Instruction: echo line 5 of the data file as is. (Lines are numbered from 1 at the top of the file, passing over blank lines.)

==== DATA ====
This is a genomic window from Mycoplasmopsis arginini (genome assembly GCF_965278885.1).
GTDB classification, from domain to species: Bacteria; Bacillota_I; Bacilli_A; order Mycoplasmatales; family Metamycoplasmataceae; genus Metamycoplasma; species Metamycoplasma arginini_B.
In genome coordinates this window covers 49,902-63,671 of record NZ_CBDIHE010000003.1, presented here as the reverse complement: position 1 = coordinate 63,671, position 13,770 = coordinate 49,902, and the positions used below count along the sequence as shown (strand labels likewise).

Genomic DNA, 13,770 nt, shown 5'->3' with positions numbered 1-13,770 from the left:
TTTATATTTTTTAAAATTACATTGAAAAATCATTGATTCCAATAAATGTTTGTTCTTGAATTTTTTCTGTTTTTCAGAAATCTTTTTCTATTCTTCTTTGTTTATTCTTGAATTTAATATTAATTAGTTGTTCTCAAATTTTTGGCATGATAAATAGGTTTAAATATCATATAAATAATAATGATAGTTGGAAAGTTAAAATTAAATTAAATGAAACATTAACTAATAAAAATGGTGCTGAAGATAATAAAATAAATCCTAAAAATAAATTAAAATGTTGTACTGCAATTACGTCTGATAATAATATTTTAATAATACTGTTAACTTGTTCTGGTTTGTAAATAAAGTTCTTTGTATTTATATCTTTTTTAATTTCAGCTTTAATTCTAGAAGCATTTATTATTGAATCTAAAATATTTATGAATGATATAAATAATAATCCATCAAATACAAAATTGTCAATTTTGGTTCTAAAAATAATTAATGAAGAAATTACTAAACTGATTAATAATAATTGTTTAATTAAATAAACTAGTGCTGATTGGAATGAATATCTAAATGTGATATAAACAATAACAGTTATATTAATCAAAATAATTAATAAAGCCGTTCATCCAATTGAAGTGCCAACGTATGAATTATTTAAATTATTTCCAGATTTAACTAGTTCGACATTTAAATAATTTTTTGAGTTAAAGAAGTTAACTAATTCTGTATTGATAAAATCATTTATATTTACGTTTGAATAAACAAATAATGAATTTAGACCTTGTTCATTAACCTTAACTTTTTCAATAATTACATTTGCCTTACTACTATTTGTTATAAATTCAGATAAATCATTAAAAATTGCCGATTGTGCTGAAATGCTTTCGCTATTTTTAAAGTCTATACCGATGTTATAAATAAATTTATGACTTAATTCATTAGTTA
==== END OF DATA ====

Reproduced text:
TTTATATTTTTTAAAATTACATTGAAAAATCATTGATTCCAATAAATGTTTGTTCTTGAATTTTTTCTGTTTTTCAGAAATCTTTTTCTATTCTTCTTTGTTTATTCTTGAATTTAATATTAATTAGTTGTTCTCAAATTTTTGGCATGATAAATAGGTTTAAATATCATATAAATAATAATGATAGTTGGAAAGTTAAAATTAAATTAAATGAAACATTAACTAATAAAAATGGTGCTGAAGATAATAAAATAAATCCTAAAAATAAATTAAAATGTTGTACTGCAATTACGTCTGATAATAATATTTTAATAATACTGTTAACTTGTTCTGGTTTGTAAATAAAGTTCTTTGTATTTATATCTTTTTTAATTTCAGCTTTAATTCTAGAAGCATTTATTATTGAATCTAAAATATTTATGAATGATATAAATAATAATCCATCAAATACAAAATTGTCAATTTTGGTTCTAAAAATAATTAATGAAGAAATTACTAAACTGATTAATAATAATTGTTTAATTAAATAAACTAGTGCTGATTGGAATGAATATCTAAATGTGATATAAACAATAACAGTTATATTAATCAAAATAATTAATAAAGCCGTTCATCCAATTGAAGTGCCAACGTATGAATTATTTAAATTATTTCCAGATTTAACTAGTTCGACATTTAAATAATTTTTTGAGTTAAAGAAGTTAACTAATTCTGTATTGATAAAATCATTTATATTTACGTTTGAATAAACAAATAATGAATTTAGACCTTGTTCATTAACCTTAACTTTTTCAATAATTACATTTGCCTTACTACTATTTGTTATAAATTCAGATAAATCATTAAAAATTGCCGATTGTGCTGAAATGCTTTCGCTATTTTTAAAGTCTATACCGATGTTATAAATAAATTTATGACTTAATTCATTAGTTA